So clearly, any advice that you don’t need to get an MS both a copyedit and a proofread depends on who’s doing the proofing. It’s safe to assume the coach had her writing copyedited. Not so much for the proofreading.

With all credit to the Chicago Manual of Style, here’s what the CMOS says about proofreading:

“Proofreading here … applies to the review of the manuscript after it has been converted to a format for publication but before it is published. Usually, this format consists of the typeset and paginated pages of a book or journal article (referred to as proofs or proof and read either on paper or as PDF) or the full text of a book or journal article intended for publication in one or more electronic formats other than PDF.”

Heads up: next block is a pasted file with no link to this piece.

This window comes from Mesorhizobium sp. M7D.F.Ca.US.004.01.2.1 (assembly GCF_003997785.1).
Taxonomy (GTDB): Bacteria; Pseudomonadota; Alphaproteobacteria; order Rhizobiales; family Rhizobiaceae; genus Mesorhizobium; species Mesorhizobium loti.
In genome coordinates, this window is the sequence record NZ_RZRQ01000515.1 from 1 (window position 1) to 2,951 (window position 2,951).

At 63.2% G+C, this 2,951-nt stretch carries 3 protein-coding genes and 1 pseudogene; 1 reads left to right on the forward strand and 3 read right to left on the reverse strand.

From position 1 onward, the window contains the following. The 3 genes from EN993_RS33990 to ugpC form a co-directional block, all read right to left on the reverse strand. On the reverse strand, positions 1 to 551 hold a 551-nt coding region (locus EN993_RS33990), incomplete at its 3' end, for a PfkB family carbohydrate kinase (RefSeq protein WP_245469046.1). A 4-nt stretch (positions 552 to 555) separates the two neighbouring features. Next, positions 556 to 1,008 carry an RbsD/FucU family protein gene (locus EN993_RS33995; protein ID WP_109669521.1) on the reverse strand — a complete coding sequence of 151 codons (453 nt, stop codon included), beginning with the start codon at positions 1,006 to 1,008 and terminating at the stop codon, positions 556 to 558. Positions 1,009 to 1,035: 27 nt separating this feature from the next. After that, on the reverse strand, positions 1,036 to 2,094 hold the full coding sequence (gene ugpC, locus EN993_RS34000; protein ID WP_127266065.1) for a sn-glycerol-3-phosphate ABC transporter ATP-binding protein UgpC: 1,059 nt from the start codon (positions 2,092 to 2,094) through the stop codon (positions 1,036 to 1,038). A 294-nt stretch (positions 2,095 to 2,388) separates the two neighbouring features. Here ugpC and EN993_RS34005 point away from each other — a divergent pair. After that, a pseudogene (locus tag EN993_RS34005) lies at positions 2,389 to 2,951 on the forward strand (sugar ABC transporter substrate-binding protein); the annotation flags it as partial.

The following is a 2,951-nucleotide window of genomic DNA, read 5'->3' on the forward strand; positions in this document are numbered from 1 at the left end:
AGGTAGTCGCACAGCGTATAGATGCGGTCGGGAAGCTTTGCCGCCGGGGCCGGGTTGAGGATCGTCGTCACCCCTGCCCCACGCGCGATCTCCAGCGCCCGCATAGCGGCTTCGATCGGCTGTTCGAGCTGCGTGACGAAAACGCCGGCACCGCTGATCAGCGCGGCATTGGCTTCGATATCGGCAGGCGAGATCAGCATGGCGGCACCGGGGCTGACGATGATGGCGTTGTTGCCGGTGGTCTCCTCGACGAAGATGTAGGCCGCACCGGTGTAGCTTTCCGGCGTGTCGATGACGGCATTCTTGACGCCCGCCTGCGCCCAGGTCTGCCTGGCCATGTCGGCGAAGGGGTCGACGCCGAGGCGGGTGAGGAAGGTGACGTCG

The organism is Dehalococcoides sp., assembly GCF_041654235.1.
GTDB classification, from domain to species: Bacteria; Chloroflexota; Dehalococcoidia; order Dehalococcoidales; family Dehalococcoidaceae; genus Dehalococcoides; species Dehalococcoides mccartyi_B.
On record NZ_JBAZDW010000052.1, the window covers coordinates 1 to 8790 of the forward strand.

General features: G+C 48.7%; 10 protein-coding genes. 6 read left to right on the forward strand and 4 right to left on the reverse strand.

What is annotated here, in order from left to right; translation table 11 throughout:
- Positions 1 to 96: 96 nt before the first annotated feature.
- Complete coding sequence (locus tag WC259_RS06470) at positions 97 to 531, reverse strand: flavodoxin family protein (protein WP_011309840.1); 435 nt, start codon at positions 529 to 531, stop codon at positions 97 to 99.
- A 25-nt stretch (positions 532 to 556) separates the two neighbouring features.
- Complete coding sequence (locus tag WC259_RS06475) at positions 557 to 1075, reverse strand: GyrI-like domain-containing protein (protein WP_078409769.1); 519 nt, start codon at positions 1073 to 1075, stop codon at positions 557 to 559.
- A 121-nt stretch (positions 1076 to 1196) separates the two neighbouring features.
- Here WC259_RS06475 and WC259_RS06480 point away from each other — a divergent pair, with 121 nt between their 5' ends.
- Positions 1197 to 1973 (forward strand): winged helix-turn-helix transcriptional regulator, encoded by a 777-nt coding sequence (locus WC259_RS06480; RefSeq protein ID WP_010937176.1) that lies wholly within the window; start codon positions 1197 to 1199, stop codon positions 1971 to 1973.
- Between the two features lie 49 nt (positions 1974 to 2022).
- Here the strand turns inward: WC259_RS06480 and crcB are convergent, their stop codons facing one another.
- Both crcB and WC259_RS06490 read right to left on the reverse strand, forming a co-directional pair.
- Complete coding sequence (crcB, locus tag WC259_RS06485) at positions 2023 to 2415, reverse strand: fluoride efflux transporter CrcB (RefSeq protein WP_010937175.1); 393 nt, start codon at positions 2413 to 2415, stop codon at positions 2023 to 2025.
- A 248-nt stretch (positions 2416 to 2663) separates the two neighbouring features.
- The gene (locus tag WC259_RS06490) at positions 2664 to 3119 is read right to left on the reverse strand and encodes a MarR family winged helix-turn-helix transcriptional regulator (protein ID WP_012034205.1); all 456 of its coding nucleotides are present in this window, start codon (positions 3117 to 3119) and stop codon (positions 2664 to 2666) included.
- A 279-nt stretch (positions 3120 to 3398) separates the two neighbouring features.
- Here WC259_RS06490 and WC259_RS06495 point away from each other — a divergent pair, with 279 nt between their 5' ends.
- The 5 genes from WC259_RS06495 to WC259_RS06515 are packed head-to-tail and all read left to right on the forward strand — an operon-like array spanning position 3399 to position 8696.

Go the extra step and get your book looking professional. Even if its only format will be digital. Pro advice: have proofreading follow your copyediting. Try to get two pros here — or if you love your copy editor, give the copy a week or two to rest before that person gives you a proofread.

Image by Lorenzo Cafaro from Pixabay